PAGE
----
The book, therefore, was a gift of knowledge, at once prestigious and personal. A significant number of the recipes it contains were obtained from other individuals, sometimes explicitly as "gifts". These included members of the nobility and higher clergy (directly or through their employees, e.g. apothecaries and physicians, but also from people of less exalted background (a merchant of Rouen named Jehan Cormer, doctors practicing in Paris or Montpellier), and even unnamed individuals ("dun angloye"). One recipe came from the Archbishop's (and the recipient's) own brother, Pierre, Seigneur de Frontenay, de la Marche et de Gié., andVicomte de Carentan, who perished in the battle of Pavia in 1525. In some respects this is typical of experimenta: the efficacy of a recipe is guaranteed by ("proved"/"approved") by someone's experience, and the higher the status of that "someone", the more valuable the recipe. It is noteworthy that a certain Dr Bernard is frequently identified as the source of a recipes, though a phrase is sometimes added to specify that the treatment is actually "esprouvee" by the Archbishop himself.
The manuscript is therefore at the centre of a complex web of knowledge exchange: from the Archbishop to (and from) his brother(s); from other grandees to the Archbishop; from the doctors or apothecaries to the Archibishop, perhaps via their noble patrons. Even a regimen designed specifically for the Archbishop could be offered to his brother as part of this donation. To extract all the rich social meanings of this volume requires overlapping frameworks of anaysis: traditions of exchanging medical advice amongst elites; communications networks that work both along and across social networks; how oral knowledge becomes written knowledge; Latin and vernacular code-switching; the role of the manuscript book in the age of print; how to resolve the apparent paradox of a "deluxe" manuscript of "practical" medicine; and the locus of medical authority and experience.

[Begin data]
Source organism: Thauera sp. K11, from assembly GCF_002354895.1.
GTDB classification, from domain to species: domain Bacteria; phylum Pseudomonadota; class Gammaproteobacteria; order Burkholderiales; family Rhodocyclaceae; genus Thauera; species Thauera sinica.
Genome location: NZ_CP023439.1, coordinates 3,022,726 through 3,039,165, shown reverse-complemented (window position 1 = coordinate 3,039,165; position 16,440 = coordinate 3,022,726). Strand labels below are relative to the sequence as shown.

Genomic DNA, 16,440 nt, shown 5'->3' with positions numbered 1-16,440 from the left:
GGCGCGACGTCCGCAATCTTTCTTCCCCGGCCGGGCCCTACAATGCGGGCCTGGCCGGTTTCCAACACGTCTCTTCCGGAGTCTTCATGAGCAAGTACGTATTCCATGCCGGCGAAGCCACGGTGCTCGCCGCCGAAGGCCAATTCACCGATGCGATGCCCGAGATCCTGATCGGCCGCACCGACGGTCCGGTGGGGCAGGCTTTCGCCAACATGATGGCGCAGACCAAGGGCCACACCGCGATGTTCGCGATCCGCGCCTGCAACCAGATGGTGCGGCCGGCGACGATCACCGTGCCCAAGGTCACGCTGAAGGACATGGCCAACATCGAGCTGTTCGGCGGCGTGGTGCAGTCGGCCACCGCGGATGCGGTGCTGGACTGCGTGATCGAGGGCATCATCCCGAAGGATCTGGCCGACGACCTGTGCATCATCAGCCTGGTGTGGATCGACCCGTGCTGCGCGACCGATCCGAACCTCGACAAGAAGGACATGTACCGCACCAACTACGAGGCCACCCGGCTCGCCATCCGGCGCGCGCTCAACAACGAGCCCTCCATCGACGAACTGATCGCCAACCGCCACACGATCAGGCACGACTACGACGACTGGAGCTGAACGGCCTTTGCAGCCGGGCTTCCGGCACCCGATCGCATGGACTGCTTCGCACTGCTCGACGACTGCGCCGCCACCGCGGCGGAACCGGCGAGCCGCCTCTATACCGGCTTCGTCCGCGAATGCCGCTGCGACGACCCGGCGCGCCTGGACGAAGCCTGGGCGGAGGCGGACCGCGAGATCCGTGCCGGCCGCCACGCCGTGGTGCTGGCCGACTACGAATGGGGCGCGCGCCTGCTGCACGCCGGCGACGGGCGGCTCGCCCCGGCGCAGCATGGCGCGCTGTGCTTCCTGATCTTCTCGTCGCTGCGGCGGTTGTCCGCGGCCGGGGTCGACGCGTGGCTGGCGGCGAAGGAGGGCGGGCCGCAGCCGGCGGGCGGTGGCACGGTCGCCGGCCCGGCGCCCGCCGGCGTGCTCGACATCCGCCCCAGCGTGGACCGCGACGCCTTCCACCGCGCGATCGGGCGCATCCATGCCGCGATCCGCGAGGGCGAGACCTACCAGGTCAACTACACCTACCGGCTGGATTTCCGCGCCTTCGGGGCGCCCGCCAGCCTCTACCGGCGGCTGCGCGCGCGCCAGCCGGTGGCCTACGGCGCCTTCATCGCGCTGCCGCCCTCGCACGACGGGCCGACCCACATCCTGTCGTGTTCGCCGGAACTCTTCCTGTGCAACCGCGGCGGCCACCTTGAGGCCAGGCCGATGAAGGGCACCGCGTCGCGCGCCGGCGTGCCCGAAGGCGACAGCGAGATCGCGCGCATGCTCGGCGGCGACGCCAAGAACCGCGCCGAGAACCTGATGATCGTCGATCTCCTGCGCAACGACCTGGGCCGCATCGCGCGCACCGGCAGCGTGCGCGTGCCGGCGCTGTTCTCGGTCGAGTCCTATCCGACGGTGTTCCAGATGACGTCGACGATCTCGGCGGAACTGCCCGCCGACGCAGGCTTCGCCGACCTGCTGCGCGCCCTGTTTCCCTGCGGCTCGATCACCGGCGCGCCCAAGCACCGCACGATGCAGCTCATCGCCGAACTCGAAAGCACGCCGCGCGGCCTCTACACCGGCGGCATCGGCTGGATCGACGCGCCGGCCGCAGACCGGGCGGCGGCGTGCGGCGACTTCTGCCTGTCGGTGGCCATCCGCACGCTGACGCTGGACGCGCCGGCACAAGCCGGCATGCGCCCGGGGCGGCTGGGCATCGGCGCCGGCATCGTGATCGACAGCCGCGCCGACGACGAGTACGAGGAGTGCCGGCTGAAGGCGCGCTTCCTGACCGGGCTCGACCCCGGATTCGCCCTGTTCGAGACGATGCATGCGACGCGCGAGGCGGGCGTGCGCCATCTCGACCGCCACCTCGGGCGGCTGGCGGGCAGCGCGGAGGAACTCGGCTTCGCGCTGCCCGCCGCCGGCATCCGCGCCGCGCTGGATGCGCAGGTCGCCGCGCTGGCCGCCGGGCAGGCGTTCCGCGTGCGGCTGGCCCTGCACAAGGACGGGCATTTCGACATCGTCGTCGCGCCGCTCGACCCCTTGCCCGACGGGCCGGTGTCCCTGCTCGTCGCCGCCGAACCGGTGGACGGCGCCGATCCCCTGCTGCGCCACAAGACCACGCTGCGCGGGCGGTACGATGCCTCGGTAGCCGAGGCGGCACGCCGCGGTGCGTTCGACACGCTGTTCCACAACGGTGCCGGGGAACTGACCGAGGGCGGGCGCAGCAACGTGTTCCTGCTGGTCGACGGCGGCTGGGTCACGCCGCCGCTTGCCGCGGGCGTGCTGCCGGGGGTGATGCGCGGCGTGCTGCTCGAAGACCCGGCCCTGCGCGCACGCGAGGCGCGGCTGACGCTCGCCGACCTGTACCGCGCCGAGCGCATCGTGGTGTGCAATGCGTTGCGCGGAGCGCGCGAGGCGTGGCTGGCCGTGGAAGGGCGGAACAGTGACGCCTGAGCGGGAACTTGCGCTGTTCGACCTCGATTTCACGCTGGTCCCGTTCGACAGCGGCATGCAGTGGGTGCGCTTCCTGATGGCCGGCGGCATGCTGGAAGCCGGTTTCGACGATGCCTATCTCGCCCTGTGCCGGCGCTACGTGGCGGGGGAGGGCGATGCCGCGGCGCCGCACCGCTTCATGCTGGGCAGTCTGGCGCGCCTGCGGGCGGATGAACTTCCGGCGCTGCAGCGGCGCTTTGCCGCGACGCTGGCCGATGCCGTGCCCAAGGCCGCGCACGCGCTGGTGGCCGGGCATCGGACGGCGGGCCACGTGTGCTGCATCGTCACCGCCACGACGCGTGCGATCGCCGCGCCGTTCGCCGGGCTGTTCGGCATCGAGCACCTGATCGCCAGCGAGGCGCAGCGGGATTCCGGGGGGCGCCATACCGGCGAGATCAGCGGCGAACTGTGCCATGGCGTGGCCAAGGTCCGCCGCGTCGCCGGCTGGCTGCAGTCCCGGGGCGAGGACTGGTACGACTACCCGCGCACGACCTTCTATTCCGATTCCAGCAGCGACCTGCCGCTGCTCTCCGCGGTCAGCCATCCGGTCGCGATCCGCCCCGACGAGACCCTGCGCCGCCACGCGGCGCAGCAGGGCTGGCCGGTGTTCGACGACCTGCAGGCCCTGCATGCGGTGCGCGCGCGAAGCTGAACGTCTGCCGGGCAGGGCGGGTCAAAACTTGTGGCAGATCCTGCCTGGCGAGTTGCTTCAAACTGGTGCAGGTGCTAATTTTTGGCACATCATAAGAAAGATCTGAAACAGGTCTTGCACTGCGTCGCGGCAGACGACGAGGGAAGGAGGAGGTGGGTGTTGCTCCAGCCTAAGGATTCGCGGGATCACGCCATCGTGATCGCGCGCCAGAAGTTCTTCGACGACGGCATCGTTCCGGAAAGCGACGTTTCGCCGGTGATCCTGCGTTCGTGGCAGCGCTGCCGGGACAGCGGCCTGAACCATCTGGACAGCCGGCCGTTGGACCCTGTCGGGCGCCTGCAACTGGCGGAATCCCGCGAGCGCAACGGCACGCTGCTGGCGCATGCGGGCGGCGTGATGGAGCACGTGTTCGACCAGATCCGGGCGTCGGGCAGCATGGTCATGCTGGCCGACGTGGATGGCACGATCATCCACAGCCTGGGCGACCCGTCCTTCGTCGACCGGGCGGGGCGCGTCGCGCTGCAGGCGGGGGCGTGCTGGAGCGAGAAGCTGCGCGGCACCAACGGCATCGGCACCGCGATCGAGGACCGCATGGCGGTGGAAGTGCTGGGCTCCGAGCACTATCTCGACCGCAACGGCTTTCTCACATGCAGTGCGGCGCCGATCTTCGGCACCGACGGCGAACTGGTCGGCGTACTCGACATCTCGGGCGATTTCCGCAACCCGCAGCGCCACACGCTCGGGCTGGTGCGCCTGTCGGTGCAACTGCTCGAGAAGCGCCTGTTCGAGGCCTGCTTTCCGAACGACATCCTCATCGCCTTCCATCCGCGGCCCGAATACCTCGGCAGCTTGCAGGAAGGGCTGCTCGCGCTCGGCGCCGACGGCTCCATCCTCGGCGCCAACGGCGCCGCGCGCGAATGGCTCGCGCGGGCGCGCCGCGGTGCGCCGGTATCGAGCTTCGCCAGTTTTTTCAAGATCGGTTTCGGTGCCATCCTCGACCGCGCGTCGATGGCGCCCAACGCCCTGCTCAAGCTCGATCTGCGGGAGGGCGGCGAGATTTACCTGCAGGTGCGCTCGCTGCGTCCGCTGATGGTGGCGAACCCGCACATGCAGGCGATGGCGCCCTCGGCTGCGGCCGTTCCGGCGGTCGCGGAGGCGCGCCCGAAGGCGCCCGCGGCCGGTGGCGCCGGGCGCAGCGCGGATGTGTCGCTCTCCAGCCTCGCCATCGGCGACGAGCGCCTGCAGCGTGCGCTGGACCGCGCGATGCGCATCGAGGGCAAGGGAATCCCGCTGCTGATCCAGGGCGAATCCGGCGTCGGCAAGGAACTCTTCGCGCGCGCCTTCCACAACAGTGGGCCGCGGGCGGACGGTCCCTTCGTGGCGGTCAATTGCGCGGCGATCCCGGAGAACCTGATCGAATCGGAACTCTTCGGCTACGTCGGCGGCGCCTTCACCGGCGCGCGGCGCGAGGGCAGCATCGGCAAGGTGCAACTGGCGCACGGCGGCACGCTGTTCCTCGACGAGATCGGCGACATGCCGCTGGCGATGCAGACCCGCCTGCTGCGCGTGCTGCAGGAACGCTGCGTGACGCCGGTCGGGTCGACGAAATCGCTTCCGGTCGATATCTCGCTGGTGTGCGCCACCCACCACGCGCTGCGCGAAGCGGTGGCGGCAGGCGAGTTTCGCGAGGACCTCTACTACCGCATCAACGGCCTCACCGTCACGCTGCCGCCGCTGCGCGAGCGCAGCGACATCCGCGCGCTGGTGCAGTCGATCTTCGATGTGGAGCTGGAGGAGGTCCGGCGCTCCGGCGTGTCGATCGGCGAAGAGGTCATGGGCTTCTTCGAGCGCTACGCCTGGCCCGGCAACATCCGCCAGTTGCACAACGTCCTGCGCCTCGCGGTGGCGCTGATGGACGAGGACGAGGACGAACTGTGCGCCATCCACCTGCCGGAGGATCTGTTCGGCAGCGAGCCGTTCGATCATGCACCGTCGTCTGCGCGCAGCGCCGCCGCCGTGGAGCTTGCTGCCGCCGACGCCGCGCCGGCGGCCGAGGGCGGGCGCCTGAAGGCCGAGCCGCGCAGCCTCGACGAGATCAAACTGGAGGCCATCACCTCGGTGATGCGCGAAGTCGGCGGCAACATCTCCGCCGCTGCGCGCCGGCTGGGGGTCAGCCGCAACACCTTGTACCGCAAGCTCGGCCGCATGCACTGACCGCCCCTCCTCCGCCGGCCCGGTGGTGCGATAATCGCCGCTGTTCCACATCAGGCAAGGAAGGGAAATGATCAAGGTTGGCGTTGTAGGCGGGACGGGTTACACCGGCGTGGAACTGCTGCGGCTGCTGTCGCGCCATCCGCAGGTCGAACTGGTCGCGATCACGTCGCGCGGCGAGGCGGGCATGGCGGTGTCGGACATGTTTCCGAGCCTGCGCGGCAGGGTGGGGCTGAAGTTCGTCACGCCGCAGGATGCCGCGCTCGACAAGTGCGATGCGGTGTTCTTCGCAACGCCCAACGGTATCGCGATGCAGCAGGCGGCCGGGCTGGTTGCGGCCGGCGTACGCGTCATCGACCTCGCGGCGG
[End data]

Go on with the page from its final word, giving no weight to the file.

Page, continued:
Prof Faith Willis (McGill University) is a historian of medieval Europe, specializing in the history of science and medicine. She has published translations and studies of medieval time-reckoning (computus) and medicine. Her current research focuses on medical education and the transmission of medical knowledge in the 12th century. She is preparing an edition of the earliest commentaries on the Articella, the first anthology of medical texts designed to support formal teaching to be created in Western Europe, for the "Edizione nazionale Scuola Medica Salernitana" (Florence). The Articella marks the birth of academic medicine, and these commentaries allow us to reconstruct the intellectual dynamics of this crucial event. She is also edited the full five-book version of On the natures of things (De naturis rerum) by the English scholar Alexander Neckam (d. 1217), for the series "British Writers of the Middle Ages and Early Modern Period". Prof. Wallis teaches undergraduate and graduate courses in the history of medicine, ancient medicine, medieval medicine, and general medieval history.
(note: session will last an hour)
September 30, 2021
Global contexts: Jain medical recipes in early Hindi - SESSION POSTPONED UNTIL FURTHER NOTICE
Dr Adrian Plau
This talk will explore global contexts to medieval medical manuscripts by looking to understudied traditions of early modern vernacular medical treatises and recipes from North India currently held by Wellcome Collection. I’ll highlight the historiography of the ‘medieval’ in global contexts and its uses in Western imperialist propaganda and contemporary orientalist discourse, Wellcome Collection’s current work with manuscript cataloguing metadata, and present examples of vernacular North Indian medical manuscripts, including early research on the first-ever medical treatise in Hindi.